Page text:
ornaments. Modern knowledge obtained from the excavations of Mycenae and Tiryns points to a
very real background for Homeric traditions. Details are wanting, and we do not know exactly in
what attire to picture the women who lived when fair Helen is supposed to have beguiled her
victims, and Penelope kept her lonely state. For modern representations of old Greek dramas
founded on the Heroic Age, costumes are chosen with some latitude as to time and place.
Stephen Phillips' modern play of " Ulysses " was first brought out in London twenty years ago,
and authorities of the British Museum lent their aid in designing the superb setting and costumes
according to the latest knowledge then available. Architectural details were based on the
discoveries at Mycenae, but the characters were dressed from artistic suggestions of a later date.
A little more information is available nowadays, and producers have made some experiments in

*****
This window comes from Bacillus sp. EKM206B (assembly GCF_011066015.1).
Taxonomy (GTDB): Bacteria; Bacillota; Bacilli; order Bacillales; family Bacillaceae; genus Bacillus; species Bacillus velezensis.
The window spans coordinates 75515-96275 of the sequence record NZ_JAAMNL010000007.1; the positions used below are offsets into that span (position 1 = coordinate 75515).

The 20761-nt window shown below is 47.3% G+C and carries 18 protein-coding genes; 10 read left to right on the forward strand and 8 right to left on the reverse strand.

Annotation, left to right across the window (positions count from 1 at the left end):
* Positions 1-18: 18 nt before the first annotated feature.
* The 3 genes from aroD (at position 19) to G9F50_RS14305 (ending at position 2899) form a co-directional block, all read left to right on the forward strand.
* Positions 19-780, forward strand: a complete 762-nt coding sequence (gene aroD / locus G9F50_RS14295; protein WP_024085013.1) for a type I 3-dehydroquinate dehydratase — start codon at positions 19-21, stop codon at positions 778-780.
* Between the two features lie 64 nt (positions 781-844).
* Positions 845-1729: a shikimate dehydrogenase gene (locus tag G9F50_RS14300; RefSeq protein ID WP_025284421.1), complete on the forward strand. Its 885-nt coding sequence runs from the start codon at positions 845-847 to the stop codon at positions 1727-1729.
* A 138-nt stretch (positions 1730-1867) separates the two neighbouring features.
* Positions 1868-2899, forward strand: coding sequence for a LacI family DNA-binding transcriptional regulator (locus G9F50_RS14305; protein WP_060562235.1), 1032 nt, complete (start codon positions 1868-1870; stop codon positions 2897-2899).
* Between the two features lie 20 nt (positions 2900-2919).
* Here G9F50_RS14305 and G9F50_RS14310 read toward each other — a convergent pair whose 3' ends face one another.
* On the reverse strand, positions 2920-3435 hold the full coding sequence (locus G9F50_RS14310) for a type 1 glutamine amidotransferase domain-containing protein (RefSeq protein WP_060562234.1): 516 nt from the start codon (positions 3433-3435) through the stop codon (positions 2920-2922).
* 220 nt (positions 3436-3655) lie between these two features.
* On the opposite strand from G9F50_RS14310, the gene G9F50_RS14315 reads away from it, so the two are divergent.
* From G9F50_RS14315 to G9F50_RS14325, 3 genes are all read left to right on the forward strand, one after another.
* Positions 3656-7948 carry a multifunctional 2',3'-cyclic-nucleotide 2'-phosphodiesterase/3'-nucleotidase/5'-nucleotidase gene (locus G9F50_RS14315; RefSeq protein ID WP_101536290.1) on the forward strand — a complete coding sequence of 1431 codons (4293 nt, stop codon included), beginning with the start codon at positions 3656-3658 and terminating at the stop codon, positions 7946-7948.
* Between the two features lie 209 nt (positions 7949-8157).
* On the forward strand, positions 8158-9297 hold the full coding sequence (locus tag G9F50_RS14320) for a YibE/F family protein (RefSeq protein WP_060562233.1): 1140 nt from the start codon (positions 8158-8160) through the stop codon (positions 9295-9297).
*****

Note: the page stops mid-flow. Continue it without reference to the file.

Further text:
Ancient Egypt, Greek & Rome


accuracy.
There are late Greek fashions of the era when Oriental influences in the wealthy and flourishing
Greek colonies must have produced changes, and these have not been so thoroughly investigated
as more ancient modes.

ROME
The great Roman Empire had a humble beginning. Farmers in about 750 BCE first settled the
region around the present-day city of Rome. A northern tribe, the Etruscans, soon overran these
settlers. The Etruscans improved the land by draining swamps. They also built excellent roads,
established trade, and developed new architectural techniques including the arch.
In 509 BCE the Romans drove the
Etruscans and their king out of the city. The
Romans did not like a monarchy so they
established a new type of government
called a republic. In the Roman republic,
the voters elected representatives to run the
government. These elected officials served